Navigating Grief

It’s hard to know what to do when a loved one dies. You might feel like you’re the only person in the world who’s ever been through this and that no one understands what you’re going through. But we want you to know: We get it. And we’re here to help.

The death of a loved one can be devastating, especially if they were taken from you unexpectedly or at a young age. It’s natural for your emotions to feel all over the place. Trying to figure out how to deal with your feelings about their passing and what happens next in your life can feel overwhelming.

You may be wondering: What do I do now? What are my responsibilities? How do I cope with my grief? How do I move forward from this?

The good news is that we have answers for you! This article will walk you through everything from the first steps after losing someone close—like making arrangements for their funeral and getting copies of their will—to dealing with the emotional aftermath of losing someone precious in your life.

The Five Stages of Grief

The five stages of grief were first introduced in 1969 by Elisabeth Kubler-Ross, a Swiss-American psychiatrist. The stages are denial, anger, bargaining, depression, and acceptance. Grief is a normal and natural reaction to loss, but the stages of grief are not always linear. You may experience these feelings in a different order or even simultaneously, which is okay and normal.

Some people will only experience one or two of these stages. Others will experience them all over the course of several months or even years. You may also find yourself experiencing some of them again and again—that’s okay too! There’s no right way to grieve, but we must give ourselves space for those feelings to move through them as best we can.

Stage 1: Denial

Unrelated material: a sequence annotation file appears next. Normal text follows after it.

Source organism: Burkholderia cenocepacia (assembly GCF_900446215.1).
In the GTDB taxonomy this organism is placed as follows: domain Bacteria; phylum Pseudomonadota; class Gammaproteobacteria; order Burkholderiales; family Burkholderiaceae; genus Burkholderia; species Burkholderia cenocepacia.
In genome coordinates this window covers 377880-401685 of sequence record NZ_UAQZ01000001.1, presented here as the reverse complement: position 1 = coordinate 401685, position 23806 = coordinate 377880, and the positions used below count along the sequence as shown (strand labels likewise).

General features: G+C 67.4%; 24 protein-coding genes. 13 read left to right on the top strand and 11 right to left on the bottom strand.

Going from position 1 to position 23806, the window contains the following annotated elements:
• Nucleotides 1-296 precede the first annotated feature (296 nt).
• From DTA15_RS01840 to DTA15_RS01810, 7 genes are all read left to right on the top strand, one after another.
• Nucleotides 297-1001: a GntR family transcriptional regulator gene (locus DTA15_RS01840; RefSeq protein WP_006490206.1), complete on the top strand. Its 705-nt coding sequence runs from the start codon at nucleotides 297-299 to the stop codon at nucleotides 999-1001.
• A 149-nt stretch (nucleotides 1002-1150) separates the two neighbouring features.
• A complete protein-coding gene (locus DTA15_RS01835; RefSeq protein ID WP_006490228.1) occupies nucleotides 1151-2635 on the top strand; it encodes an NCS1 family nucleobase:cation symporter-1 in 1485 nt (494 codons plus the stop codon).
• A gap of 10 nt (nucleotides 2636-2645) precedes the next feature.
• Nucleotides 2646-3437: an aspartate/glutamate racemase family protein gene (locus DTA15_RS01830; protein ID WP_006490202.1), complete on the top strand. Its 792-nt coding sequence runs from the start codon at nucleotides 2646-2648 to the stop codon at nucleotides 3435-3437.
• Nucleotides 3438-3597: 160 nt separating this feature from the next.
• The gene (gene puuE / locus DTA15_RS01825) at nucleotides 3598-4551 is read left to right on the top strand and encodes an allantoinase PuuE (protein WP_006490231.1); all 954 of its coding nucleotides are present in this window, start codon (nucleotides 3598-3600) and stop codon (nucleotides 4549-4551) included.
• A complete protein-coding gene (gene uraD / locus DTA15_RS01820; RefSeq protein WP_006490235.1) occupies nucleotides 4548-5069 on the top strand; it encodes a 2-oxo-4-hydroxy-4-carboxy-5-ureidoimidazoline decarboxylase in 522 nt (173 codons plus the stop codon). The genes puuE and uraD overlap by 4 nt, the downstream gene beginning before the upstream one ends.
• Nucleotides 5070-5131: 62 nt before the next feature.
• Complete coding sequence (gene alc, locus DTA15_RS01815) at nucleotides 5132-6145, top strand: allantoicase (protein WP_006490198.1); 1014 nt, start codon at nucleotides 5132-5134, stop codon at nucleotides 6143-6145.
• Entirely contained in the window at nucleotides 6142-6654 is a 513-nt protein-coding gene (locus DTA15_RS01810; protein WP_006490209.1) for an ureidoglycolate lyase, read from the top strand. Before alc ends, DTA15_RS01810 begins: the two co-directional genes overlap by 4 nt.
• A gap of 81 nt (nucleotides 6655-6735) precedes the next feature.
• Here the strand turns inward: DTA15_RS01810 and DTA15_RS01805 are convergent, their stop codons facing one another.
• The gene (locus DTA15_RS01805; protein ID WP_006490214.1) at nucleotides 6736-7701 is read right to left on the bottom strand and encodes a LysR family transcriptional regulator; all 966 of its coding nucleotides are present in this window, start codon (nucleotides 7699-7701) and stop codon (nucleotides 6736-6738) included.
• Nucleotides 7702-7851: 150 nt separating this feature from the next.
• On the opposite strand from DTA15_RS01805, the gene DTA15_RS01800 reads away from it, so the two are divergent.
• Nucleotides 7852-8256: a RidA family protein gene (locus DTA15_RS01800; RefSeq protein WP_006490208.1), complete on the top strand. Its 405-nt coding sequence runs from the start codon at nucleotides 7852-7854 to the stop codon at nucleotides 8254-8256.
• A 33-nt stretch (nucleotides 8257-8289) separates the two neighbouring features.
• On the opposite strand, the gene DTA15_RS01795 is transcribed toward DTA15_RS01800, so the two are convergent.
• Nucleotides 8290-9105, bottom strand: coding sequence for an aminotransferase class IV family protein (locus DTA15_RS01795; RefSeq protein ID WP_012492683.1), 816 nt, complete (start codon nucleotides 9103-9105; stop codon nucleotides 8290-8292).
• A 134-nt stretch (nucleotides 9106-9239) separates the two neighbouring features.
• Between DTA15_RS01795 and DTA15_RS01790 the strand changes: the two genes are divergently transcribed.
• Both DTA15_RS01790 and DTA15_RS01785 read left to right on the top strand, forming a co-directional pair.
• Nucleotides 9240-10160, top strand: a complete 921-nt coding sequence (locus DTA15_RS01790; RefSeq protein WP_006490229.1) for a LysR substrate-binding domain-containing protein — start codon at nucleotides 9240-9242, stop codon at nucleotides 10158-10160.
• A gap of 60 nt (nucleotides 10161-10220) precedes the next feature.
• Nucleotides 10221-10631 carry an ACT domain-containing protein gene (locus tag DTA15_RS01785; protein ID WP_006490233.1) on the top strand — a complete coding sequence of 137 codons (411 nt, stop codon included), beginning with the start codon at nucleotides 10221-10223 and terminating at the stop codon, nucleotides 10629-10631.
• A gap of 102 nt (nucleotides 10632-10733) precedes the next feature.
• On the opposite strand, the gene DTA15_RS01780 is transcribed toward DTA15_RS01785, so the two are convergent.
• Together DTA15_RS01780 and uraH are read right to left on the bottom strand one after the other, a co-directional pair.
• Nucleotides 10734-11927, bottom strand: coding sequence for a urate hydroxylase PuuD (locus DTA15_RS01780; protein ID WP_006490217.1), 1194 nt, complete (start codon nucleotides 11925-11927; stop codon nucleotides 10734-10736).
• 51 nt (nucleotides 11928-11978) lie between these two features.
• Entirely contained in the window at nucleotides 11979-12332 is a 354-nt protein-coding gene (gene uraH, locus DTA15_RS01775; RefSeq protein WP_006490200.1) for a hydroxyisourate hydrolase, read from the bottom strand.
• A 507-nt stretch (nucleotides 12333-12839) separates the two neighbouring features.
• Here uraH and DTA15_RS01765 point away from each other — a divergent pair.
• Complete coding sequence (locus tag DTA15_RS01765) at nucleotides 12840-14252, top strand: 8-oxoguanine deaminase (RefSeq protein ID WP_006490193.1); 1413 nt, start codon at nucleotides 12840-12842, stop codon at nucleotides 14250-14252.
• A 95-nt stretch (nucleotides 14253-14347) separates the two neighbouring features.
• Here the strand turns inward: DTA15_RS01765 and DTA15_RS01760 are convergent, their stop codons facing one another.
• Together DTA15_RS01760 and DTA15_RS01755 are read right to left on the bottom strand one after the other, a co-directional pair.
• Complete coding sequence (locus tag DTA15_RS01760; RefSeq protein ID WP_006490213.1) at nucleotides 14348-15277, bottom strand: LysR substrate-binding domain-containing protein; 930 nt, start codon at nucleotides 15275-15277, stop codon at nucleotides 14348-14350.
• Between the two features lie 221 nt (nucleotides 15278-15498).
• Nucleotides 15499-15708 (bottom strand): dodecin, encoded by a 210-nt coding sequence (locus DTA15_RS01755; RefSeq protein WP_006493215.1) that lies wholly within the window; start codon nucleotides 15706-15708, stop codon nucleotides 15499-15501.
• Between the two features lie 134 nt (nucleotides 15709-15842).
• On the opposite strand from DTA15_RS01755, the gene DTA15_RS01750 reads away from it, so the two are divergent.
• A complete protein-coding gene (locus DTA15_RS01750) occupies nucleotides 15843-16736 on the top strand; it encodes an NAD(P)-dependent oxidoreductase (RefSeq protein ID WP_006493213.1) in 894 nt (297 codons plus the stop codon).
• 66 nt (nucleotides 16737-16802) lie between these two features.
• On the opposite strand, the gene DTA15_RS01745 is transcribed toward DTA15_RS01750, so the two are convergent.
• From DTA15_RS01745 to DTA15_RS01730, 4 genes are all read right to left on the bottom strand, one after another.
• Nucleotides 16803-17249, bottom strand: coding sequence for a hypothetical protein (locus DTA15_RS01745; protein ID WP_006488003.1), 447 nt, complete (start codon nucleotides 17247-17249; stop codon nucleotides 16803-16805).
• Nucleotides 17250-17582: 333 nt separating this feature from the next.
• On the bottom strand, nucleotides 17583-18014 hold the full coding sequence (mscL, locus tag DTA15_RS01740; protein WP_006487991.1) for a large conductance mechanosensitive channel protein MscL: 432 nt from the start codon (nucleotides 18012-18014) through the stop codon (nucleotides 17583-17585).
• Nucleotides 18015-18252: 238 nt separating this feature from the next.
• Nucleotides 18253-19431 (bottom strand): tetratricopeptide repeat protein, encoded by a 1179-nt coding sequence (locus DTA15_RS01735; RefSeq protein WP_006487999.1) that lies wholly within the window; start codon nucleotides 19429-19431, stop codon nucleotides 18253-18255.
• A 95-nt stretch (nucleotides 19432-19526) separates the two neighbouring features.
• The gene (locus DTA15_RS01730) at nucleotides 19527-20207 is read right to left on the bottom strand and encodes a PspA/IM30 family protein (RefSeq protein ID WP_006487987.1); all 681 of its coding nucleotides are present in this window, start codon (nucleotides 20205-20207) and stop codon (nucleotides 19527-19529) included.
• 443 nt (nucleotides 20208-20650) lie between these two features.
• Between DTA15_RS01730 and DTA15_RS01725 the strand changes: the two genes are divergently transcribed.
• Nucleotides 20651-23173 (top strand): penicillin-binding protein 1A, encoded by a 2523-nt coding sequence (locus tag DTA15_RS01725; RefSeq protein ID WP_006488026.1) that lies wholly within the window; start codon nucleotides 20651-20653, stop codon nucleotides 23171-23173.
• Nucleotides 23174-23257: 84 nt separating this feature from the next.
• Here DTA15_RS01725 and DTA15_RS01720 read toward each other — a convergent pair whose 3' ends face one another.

When someone dies, it can feel like your world is falling apart. The first thing you might do is deny that the person has died. You might think about all the things you have left to do with them—what their voice sounds like, what they smell like when they come home from work—and you might tell yourself that if you just keep thinking about them, they’ll be there when you turn around. But eventually, you’ll realize that nothing has changed: They’re still gone, and you have no way to get them back.

Stage 2: Anger

Anger is a natural response to loss.

When someone you love and care about passes away, it’s normal to feel all kinds of emotions, including anger. You might be angry at yourself for not responding in time, or you might be angry at the person who passed away for leaving you behind.

If you’re feeling anger, don’t beat yourself up about it! It’s okay. Instead, try to accept that you’re feeling this way and then move on with your life. The best thing you can do for yourself is continue your daily routine as much as possible—and if that means taking some time off from work or school, take it! Take care of yourself by eating well and getting enough sleep so that when you get back into your regular routine, you’ll be able to do so with a clear mind and full of good energy.

And remember: even though right now may feel like all-consuming darkness without any light at the end of the tunnel… someday, things will get better again.

Stage 3: Bargaining 

During this stage, you may find yourself trying to negotiate with God or another higher power about the loss you’ve experienced. You might ask for the return of a loved one in exchange for something you believe will bring you peace, or you might try to bargain away your pain by promising that if your loved one can be returned to life, you’ll do whatever it takes.

However, this stage differs from the previous stages because it involves an element of hope—even if it’s just a tiny glimmer. This stage allows us to imagine what life might look like without our loved one and what we’ll have to do to get them back. We’re still working through our feelings and understanding how they relate to our losses, but we’re also starting to develop ideas about moving forward without them.

Stage 4: Depression